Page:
Tuesday, January 31, 2006

Rome Pictures 4: St. Peter's Basilica

Here's Aubrey in front of the largest church in the world, St. Peter's Basilica. Our church could fit in the foyer of this place. Not only is it huge, its art is magnificent. Michealangelo's Pieta (Mary with dead Jesus) is in the front part of the church. And the dome (seen to the left of Aubrey's head) is breathtaking.
A cool view of the "square" from the cupola of the dome. Apparently Peter was killed somewhere in this square. I think it looks kinda like the pinchers of a beetle or Predator.
This is Aubrey on top of the cupola. As you can tell, she is enjoying it. And I thought this was cool: the shadow of the church over the city.
Around the square there were the stations of the cross. This is station number 7, Jesus Falls a Second Time.
And what's this? It's on the wall right outside the church. Is it a bee or is it a fly? And what's it doing on the wall. I didn't see any other reliefs like it.
I kissed St. Peter's toe. Because that's what you do.

Thursday, January 26, 2006

Rome Pictures 3: Coliseum

This is from across the street. This place is so large that it's hard to get a picture of the entire structure. It was amazing to be here.
I'm standing on stones that were laid in the days of Caesar Augustus. Pretty amazing stuff. The wall behind me actually extended all the way around the original arena.Here's Aubrey inside the Coliseum. If the arena was in it's original state, there would be stands on top of the gaps where her head is, and stands above the tiny people in the background. It's pretty amazing to think that they even rigged up a way to give shade to the crowd on really hot days.
This is the chamber area below the original floor of the coliseum. This is where they kept the animals and gladiators. The picture makes it look so small, and it was smaller than I imagined, but bigger than this picture. The acoustics in the place were great. We could hear people's conversations from across the way.The catholic church puts crosses like this one (if you can make it out) everywhere in Rome, somehow signifying the triumph of the church. Somewhat annoying, but cool at the same time. We actually found out that they have a service here every year to remember the martyrs who died here.

Rome Pictures 2

More pictures from Rome!

Here's Aubrey in front of Constantine's Arch. That's the coliseum on the right. This arch was huge. It seems that the Romans loved the arch, because there were all sorts of arches everywhere.

Another arch...this is Tiberius' Arch. He had it built by some Jews to signify his victory over their rebellion. Some kind of punishment, huh? Having to build a monument signifying your own defeat.

And this is a picture of the courtyard of Vestal Virgins. The virgins (whom the Romans held in high esteem and did quite nasty things to them if they found out they weren't virgins) got to tend the ever burning fire in the Vestal Temple. If a virgin made it through life without being "violated" they would make a statue of her and put her in this courtyard. Those buildings in the background are part of Palantine Hill, where the emperors lived...the emperors had to "watch over" the virgins...

Rome Pictures 1

Well, here starts the picture highlights of our trip...

Here's Aubrey at the "Major Port". This is apparently what greeted many of the people who came into Rome in it's heyday. A wall extends off of it that used to surround the city, but now only parts of it stand.
Okay, I knew that Catholics took Mary seriously, but I didn't know how seriously. Seriously, we saw Madonna con Bambino (Mary with Child) pictures everywhere. This one is just on the side of the street. Both of our hotels had pictures set into the wall... Whew, the cars were small. This was probably the smallest one we saw. Three wheels, plastic, as short as a moped and ready to roll.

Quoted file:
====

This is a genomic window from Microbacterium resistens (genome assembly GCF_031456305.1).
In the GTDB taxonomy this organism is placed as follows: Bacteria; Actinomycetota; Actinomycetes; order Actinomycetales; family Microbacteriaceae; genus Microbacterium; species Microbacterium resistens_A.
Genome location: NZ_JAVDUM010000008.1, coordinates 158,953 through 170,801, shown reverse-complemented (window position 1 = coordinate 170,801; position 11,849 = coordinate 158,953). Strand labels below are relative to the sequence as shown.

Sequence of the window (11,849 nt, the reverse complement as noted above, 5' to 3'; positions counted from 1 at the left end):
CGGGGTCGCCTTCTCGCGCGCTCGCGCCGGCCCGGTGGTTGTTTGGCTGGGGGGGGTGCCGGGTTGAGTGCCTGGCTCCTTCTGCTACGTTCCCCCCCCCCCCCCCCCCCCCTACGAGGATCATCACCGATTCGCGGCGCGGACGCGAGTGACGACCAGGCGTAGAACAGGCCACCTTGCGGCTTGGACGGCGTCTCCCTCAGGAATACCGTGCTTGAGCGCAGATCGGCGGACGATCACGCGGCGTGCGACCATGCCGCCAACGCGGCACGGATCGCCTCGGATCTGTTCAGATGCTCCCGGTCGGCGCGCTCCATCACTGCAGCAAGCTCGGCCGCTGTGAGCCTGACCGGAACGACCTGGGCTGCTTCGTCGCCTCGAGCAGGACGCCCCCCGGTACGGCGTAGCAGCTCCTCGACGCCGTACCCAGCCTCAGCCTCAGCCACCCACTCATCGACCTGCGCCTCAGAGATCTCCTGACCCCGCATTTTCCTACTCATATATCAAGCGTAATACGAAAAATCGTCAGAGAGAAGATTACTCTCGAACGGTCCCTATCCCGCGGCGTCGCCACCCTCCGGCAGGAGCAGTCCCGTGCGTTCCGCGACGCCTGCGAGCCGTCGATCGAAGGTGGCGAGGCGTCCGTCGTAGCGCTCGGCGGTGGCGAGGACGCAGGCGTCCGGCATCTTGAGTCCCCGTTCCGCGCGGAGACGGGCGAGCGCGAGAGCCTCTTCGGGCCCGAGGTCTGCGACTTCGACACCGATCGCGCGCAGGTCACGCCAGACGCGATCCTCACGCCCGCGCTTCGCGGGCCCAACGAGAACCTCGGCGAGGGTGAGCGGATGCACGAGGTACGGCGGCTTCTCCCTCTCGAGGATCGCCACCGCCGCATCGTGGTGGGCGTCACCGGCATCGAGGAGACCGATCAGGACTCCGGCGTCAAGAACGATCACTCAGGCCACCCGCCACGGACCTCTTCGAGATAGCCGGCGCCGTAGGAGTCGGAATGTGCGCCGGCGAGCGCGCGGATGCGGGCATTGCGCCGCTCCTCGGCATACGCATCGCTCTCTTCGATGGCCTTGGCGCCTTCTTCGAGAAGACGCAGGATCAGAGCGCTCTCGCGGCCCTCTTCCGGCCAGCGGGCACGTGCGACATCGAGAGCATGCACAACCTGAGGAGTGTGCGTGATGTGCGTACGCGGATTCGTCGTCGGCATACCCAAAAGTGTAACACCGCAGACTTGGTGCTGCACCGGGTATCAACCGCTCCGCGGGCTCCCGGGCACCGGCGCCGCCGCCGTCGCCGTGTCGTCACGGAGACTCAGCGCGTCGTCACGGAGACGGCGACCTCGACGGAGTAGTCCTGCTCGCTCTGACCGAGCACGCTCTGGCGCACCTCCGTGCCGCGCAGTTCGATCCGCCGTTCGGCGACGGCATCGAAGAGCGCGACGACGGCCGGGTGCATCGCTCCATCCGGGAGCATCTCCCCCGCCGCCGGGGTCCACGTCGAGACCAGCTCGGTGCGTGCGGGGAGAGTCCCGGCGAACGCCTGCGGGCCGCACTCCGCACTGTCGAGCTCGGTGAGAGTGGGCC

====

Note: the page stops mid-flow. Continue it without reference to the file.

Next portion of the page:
Can you say "Fiat"! These were small cars everywhere...and we stayed right across from a dealership.There were large historic churches everywhere. This is the first one we came across. I forget the name, but it was beautiful...and huge.

Each church had a trove of beautiful art. This is the dove of the Spirit in the top of a cupola in the church pictured above. Aubrey really liked this one.

Tuesday, January 24, 2006

Indispensable obedience

Obedience is indispensable. Not to a static code, however helpful it may be at times. But obedience to God, who is present with us in every situation and is speaking to us all the time. Every obedience, however small (if any obedience is every small) quickens our sensitivity to him and our capacity to understand him and so makes more real our sense of his presence.

Albert Edward Day
The Captivating Presence

Friday, January 20, 2006

Return from Italy

Well, Aubrey and I arrived safely to Newark last night at 8 PM EST (that's 2 AM in Italy) and got back to our house at 11 PM (that's 5 AM in Italy). So we're a little tired today.

But we loved our time in Italy.

I'll post more about it when I have time. We created a journal of our experience, so I'll just borrow some of that for here with some pictures. But I'll give you a preview.

Some of my favorite sites:

1. The view from the top of St. Peter's Basilica in Rome. Wow!
2. The amount of people sporting euro trash mullets. I actually saw a person with the razor stripes in his hair. Awesome!
3. Feeding the pidgeons in St. Mark's Square in Venice. Those things are a riot! of course, I got poop all over me, but what fun it was.

Allright, you all are great!

Wednesday, January 11, 2006

Now everybody do the church hop...

NYTimes wrote an interesting article about how teens are often attending more than one church.

Check it out here: Church Mixer 101. You need a free membership. If you don't want to get it, I'll post the whole article as a blog entry. Just read the entry below this.

I know that we have many students attending our church from other churches. I'd be interested to see who does it the other way.